Summary of Gauging the Ability of the FOMC to Respond to Future Recessions

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Gauging the Ability of the FOMC to Respond to Future Recessions summary
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In the aftermath of the Great Recession, the Federal Reserve exercised extraordinarily accommodative monetary policy to spur economic growth. While the Fed has plans to lift the short-term federal funds rate in 2017, these increases will still leave the rate significantly lower than its historical average. This dynamic could portend difficulties for the US economy during the next recession. David Reifschneider, a deputy director at the Fed’s Board of Governors, argues that the federal funds rate isn’t the only tool the Fed has to deal with recessions. getAbstract recommends this scholarly but accessible report to executives, investors and policy makers.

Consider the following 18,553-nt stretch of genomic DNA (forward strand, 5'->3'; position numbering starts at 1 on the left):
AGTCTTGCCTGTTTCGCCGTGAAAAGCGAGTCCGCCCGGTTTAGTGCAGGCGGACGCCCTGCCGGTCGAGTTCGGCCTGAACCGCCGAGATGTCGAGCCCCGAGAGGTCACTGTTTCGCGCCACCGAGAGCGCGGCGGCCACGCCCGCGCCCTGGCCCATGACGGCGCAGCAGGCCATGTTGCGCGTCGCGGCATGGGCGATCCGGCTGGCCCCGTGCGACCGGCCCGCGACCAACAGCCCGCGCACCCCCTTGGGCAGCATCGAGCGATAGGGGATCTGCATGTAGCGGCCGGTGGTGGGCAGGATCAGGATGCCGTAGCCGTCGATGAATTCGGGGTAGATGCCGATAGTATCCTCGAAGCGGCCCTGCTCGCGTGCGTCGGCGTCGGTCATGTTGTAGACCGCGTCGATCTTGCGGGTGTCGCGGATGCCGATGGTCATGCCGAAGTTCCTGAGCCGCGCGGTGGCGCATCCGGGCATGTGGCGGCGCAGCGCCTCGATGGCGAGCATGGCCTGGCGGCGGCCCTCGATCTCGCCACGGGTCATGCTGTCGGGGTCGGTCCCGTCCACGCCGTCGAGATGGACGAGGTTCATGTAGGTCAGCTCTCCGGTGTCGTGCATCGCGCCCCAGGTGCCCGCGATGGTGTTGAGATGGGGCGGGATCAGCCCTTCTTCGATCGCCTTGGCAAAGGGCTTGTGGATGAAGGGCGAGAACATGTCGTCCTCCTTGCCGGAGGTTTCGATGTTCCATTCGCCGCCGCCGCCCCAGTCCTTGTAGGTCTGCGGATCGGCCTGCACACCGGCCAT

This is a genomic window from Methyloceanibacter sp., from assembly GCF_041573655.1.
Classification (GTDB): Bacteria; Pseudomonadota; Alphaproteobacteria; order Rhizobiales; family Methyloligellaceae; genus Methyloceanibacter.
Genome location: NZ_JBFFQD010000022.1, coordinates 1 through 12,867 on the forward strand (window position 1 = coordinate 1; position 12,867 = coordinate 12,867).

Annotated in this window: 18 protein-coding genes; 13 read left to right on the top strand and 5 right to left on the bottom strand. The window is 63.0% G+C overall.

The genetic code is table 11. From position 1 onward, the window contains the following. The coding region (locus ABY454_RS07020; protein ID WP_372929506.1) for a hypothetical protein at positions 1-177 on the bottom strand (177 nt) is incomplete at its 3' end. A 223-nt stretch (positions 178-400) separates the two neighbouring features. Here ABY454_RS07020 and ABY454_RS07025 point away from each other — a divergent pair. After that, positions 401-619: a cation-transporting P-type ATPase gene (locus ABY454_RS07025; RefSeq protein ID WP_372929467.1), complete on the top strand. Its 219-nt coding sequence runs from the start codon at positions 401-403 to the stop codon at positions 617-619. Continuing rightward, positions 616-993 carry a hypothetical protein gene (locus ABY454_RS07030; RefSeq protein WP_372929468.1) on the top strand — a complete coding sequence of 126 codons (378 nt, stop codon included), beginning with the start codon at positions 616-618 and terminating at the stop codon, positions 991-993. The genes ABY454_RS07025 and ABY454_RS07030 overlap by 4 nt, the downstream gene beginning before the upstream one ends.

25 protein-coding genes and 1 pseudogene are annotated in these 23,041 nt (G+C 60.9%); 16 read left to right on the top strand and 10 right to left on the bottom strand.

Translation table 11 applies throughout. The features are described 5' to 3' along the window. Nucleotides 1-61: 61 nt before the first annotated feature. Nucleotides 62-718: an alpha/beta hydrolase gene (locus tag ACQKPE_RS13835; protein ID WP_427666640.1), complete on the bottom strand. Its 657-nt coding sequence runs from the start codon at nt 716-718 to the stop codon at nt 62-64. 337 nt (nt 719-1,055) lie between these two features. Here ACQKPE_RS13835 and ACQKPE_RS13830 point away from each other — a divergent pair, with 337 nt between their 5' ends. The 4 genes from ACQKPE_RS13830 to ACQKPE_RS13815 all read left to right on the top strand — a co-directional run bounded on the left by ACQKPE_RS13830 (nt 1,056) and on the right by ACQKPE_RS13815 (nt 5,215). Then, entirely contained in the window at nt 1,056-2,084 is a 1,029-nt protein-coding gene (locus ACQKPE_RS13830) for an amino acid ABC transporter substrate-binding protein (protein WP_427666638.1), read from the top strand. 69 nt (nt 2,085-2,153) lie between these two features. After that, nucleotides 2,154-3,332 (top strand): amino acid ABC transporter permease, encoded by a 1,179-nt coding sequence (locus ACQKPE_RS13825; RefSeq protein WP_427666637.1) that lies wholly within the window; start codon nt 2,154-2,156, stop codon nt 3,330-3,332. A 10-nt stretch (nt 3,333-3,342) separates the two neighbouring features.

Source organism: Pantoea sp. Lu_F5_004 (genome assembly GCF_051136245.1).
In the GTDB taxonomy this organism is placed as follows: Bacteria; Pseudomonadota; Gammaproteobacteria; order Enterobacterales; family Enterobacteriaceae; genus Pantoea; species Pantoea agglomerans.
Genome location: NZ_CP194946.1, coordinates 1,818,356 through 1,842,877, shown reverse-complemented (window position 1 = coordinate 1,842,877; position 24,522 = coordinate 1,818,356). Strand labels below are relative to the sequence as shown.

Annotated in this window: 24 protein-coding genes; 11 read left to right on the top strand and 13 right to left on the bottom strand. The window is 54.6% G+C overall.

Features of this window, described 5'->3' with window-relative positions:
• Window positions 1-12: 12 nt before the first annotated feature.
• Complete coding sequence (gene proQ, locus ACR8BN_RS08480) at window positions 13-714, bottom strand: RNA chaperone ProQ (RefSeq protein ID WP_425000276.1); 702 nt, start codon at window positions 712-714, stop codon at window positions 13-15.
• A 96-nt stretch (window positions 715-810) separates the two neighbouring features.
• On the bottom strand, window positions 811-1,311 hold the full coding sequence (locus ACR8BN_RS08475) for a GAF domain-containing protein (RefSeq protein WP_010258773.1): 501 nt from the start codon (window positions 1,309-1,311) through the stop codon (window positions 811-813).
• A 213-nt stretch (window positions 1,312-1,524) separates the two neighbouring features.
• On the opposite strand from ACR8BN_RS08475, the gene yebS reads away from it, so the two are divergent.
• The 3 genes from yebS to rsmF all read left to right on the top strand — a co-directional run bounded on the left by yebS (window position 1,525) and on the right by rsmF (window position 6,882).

About the Author

David Reifschneider is the deputy director of the division of research and statistics at the Board of Governors of the Federal Reserve System.

 

Summary

Throughout the recovery from the 2008 global financial crisis, Federal Reserve officials kept monetary policy in a highly accommodative posture. The Federal Open Market Committee’s (FOMC) strategy of holding the federal funds rate near zero, along with maintaining a multitrillion-dollar balance sheet, has been one of the catalysts for the economy’s return to full employment. The FOMC is in the process of raising the federal funds rate in an effort to normalize it, yet its ultimate level, which economists predict will reach 3%, is significantly below its long-term average. In each of the past nine recessions, ...


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